George Crumb: Ancient Voices of Children

The year before going abroad for the first time in 1977, I had started listening to more and more 20th Century “classical” music. My interest in this music probably started with Stravinsky, spread to Bartok, and lead me to the hardcore German atonalists-Schoenberg, Berg and Webern.

Fancying myself on alternate days as something of an avant gardiste, an anti-bourgeoisie, and even a Dadaist, I listened to these pieces more for their philosophical and intellectual interest rather than how pleasing they sounded. This type of music became so reductionist at the end that composers often would write on a page of sheet music the instruction: “Improvise!”

Another famous composer, John Cage wrote a piece called 4′ 33″ which consisted of a pianist sitting still at a piano not playing for four minutes and 33 seconds. Around that time, I began to find modern works too taxing, and the public and composers must have done so as well, because in the past 30 years the pendulum has swung back and modern music has become much more palatable.

George Crumb, a modern composer born in 1929, hit his stride in the late 60s and early 70s and his music is about as avant-garde as you can get. However, there is something about today’s piece, Ancient Voices of Children, which I instantly found alluring, and I still enjoy it today. It dates from 1970, and seems to signal the beginning of a new direction in music.

In Ancient Voices of Children, Crumb set the poetry of Federico Garcia-Lorca to music. Crumb said his goal was to create “musical images that enhance the powerful, yet strangely haunting imagery of Lorca’s poetry.” To this end, Crumb employed prepared instruments–mandolins tuned out of key, pianos with pieces of junk stuck in the strings, a harp with sheets of paper woven into the strings.

Crumb also had the mezzo-soprano sing into the strings of the piano to give her voice haunting overtones. At one point, he has the oboist pull out a harmonica, and at other times the percussionist bangs on Tibetan prayer stones, Japanese temple bells and a tom tom. What always charmed and fascinated me about this piece, however, was the inclusion of a toy piano in one passage of the work. It adds a child-like quality and relief after a gripping and very serious mood. Perhaps this sums up the short poem by Lorca:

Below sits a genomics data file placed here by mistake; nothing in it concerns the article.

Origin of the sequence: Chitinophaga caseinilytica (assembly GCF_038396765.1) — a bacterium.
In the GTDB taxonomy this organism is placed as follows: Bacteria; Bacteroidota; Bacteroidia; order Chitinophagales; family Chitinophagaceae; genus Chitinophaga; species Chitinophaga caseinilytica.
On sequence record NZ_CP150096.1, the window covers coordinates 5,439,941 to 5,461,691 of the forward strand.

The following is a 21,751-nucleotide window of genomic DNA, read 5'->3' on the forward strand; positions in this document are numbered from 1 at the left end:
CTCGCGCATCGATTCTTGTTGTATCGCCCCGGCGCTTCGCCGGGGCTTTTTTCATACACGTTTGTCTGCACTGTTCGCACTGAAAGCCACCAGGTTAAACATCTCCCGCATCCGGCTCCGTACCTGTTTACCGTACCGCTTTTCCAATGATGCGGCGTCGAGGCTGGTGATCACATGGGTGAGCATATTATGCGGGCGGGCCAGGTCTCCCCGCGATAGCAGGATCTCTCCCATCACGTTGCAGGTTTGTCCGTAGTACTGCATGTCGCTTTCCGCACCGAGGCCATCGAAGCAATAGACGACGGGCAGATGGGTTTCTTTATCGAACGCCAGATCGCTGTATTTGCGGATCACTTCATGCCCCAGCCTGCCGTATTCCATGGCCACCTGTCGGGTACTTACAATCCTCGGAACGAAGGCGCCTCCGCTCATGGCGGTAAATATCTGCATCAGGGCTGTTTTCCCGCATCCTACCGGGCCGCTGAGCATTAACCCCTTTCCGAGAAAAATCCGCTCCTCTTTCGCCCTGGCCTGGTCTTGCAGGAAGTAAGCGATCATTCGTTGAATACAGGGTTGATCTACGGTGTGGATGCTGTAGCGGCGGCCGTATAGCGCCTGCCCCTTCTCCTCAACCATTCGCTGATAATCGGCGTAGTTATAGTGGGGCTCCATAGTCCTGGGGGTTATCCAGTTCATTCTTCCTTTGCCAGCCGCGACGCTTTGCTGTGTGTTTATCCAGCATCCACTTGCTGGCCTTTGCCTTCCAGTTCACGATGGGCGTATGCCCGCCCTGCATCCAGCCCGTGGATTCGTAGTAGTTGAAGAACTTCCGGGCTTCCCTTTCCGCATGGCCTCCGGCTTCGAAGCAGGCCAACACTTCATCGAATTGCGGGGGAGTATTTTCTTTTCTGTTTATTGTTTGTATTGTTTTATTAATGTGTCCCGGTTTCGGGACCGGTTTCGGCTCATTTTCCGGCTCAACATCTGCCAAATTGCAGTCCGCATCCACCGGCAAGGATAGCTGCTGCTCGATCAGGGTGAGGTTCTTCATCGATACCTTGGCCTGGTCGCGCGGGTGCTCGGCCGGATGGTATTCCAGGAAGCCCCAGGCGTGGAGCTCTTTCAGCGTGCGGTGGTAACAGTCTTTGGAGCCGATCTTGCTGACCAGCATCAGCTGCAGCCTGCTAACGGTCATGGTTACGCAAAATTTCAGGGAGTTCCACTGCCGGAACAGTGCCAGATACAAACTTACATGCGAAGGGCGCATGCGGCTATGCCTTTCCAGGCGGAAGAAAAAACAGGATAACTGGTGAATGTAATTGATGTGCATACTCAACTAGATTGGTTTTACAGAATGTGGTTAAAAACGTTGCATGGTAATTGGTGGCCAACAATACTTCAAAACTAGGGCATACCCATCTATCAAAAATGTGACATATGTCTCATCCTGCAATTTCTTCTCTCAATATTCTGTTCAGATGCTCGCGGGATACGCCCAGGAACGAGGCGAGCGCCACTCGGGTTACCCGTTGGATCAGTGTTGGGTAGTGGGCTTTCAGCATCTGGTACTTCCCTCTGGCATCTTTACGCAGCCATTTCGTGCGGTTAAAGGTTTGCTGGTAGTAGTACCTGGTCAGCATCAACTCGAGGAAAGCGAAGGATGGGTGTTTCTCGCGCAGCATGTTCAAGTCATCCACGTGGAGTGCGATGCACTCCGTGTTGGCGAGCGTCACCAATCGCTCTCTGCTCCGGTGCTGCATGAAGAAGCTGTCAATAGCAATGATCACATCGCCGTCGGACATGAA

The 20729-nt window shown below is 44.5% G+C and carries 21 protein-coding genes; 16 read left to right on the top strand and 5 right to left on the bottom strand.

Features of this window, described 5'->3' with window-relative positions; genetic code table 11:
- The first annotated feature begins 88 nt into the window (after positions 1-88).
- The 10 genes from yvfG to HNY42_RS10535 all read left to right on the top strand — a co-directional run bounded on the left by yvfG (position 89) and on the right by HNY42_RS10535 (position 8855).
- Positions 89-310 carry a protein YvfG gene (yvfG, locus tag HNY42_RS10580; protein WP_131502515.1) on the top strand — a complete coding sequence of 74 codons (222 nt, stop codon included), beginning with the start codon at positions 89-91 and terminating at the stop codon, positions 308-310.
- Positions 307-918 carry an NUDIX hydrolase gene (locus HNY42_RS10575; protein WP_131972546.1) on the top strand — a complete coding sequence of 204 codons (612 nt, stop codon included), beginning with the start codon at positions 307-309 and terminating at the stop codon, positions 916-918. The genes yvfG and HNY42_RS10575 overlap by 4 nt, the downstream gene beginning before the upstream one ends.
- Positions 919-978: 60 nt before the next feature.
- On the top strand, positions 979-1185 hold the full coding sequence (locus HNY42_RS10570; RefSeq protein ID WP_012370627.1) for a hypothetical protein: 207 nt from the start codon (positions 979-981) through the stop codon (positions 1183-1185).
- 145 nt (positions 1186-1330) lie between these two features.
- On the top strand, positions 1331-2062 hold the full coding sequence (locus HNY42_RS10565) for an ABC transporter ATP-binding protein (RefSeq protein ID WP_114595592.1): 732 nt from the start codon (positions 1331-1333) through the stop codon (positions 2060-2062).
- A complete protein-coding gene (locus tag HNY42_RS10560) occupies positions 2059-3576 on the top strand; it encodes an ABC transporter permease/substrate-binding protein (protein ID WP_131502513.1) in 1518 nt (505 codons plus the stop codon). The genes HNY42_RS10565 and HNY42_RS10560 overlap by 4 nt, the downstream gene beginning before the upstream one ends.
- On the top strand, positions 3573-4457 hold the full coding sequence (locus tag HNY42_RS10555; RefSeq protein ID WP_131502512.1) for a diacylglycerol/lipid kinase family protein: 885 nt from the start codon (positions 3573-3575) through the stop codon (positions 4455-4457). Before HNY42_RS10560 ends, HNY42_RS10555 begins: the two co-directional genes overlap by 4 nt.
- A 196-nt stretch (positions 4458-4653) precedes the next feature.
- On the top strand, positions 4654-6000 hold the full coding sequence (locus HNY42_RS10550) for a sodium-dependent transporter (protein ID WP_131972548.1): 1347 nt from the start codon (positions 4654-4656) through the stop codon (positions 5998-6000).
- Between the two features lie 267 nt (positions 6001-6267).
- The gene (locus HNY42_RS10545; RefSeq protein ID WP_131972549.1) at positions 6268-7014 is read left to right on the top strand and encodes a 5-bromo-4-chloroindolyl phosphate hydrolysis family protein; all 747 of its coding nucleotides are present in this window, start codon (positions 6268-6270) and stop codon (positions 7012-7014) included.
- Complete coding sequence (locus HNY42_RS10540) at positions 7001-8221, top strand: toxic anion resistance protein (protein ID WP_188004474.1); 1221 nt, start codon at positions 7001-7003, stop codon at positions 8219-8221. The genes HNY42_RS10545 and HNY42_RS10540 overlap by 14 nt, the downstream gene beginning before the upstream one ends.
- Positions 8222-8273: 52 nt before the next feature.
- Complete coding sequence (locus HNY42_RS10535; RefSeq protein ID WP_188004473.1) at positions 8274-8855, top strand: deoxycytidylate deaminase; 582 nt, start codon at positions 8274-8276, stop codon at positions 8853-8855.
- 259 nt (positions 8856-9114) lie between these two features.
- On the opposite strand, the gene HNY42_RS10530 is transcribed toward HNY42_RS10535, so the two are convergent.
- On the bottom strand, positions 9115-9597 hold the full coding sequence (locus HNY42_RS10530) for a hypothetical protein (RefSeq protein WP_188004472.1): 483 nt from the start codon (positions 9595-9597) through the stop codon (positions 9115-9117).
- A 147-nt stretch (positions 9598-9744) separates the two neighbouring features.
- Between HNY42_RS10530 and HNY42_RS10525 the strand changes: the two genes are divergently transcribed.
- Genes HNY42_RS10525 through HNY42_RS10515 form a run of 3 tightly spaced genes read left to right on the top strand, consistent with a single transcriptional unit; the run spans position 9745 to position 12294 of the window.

my heart of silk
is filled with lights,
with lost bells,
with lilies, and with bees, and I will go very far,
farther than those hills,
farther than the seas,
close to the stars,
to ask Christ the lord,
to give me back
my ancient soul of a child.

Crumb was 41 when he wrote this piece. Perhaps he was expressing the lament of every middle aged person thinking about the lost opportunities one wasted in one’s youth or the child-like wonder at the magic of life and all things new before one falls prey to cynicism as many do. Perhaps that sense of the inherent sadness of the human condition is what gives the work its depth. And for me, it still has enough mystery and beauty to it that gives it a certain staying power.


About kurtnemes
Writer and Education Professional. Specialties include Ethics, Personal Memoir, Classical music, Tai Chi, Stress Reduction, Meditation, Coping, Classical Music, Aging, Love, Joy, Compassion and Equanimity (& what interests me.)

4 Responses to George Crumb: Ancient Voices of Children

  1. kvennarad says:

    My mother would have said, “It’s just noise.”

    I would have retorted, and regularly did retort, “If it were ‘just noise’ I wouldn’t be listening to it. I wouldn’t be spending time thinking about it”

    She never got that.

    It is as deliberately constructed and as complex as any tonal piece with a recognisable ‘tune’.

    Liked by 1 person

  2. XperDunn says:

    ‘modern’ music has always left me cold–but i figure that’s on ME, not the music. I’m just lost without a melody or something…


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